Persistence of infection by metacercariae of Apophallus sp., Neascus sp., and Nanophyetus salmincola plus two myxozoans (Myxobolus insidiosus and Myxobolus fryeri) in coho salmon Oncorhynchus kisutch.

Department of Microbiology, Oregon State University, Corvallis, Oregon 97331, USA.
Journal of Parasitology (Impact Factor: 1.26). 12/2009; 96(2):340-7. DOI: 10.1645/GE-2289.1
Source: PubMed

ABSTRACT We evaluated the ability of 5 muscle- or skin-dwelling parasites to persist in naturally infected coho salmon, Oncorhynchus kisutch, from the West Fork Smith River, Oregon, by holding them in captivity from late summer to early spring (parr stage to the typical time of smoltification). These parasites included metacercariae of 3 digeneans, Nanophyetus salmincola, Apophallus sp., and neascus sp., and 2 myxozoans, Myxobolus insidiosus and Myxobolus fryeri. Two groups of wild-caught fish were evaluated in the laboratory, i.e., heavily infected fish from the lower main stem and less severely infected fish collected from tributaries of this river. All parasites survived in these fish for the 7-month experiment. Only 2 parasites had a statistically significant lower median abundance between host life stages. The mean abundance of N. salmincola declined 45% in the tributary fish and Apophallus sp. declined 43% in the lower main stem fish. However, more than 50% of each species persisted until the end of the study, with smolts still harboring relatively high infections.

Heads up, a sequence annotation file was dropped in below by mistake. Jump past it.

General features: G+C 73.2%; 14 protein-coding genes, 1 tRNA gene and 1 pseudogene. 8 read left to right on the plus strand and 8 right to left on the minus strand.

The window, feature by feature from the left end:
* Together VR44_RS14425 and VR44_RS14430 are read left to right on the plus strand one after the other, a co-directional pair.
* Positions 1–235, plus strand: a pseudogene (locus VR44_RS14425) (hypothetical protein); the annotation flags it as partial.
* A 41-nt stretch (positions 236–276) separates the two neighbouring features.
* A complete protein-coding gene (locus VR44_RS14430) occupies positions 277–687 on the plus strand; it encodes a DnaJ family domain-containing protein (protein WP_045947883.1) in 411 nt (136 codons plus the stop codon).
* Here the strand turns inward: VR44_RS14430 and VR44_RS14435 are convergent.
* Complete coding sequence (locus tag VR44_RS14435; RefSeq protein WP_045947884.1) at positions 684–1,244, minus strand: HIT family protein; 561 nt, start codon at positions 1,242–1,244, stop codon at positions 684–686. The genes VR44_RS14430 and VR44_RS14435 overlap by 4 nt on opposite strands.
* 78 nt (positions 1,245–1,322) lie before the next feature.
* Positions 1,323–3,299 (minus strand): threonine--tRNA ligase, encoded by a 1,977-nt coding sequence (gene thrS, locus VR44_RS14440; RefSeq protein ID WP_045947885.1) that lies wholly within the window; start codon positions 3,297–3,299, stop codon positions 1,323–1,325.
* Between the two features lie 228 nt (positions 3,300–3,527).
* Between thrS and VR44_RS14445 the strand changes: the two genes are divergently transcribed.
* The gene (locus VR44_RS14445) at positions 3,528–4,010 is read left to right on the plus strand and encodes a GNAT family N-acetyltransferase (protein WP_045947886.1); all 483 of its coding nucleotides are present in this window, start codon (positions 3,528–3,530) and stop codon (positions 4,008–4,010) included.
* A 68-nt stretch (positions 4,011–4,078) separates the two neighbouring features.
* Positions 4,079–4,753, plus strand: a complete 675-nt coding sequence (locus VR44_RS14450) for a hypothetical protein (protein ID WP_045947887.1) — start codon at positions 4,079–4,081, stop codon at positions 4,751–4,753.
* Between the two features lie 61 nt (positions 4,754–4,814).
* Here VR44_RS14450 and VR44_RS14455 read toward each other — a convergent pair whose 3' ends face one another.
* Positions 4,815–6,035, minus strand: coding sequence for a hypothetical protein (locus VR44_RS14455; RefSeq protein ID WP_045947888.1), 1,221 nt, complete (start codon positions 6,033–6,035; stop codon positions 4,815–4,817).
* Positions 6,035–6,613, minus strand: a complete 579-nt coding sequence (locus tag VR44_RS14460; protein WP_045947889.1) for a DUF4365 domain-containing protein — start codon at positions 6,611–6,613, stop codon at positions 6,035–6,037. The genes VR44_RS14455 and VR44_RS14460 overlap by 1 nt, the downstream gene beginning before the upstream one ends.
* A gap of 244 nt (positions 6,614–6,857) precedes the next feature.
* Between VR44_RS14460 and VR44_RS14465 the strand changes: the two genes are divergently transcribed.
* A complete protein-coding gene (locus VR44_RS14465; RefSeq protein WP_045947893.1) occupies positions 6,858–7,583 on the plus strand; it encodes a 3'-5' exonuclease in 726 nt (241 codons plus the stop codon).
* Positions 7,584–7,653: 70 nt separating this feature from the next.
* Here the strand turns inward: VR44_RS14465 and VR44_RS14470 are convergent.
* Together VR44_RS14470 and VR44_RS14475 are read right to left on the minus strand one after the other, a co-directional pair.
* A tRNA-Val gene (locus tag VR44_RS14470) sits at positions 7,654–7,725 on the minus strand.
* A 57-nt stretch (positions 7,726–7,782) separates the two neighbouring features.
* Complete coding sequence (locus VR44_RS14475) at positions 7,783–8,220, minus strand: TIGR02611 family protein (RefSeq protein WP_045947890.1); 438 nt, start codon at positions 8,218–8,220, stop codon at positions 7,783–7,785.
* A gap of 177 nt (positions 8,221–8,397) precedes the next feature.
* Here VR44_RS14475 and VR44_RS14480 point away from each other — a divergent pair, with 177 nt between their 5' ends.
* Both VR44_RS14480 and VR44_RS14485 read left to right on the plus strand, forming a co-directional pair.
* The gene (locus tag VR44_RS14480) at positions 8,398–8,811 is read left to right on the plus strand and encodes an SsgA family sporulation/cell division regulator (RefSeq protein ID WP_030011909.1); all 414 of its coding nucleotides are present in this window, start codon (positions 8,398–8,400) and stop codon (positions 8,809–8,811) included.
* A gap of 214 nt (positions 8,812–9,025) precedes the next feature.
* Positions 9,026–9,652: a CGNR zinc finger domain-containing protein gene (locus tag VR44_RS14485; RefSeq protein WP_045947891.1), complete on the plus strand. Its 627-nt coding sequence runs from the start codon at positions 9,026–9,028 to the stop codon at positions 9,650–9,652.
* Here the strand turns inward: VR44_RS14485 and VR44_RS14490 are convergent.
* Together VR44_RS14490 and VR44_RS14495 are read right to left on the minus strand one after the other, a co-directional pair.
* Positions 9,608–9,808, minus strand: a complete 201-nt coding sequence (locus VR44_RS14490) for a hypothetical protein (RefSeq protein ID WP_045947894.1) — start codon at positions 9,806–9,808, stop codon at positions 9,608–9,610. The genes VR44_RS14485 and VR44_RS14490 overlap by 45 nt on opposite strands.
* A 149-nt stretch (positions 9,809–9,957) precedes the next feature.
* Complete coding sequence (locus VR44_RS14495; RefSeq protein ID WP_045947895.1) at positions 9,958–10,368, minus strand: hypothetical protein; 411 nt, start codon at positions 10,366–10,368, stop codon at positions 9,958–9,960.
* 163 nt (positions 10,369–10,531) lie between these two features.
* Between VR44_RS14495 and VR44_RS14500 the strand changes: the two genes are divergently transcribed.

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    • "Muscle and kidney samples were thawed and the entire amount of tissue weighed. We placed a subsample of muscle tissue (4.5–6.3 g) or the entire posterior kidney (0.02–0.24 g) between two pieces of Plexiglas with a small amount of water, and applied pressure to create a wet mount (Ferguson et al. 2010). We then examined the slide under a compound microscope to identify and enumerate parasites. "
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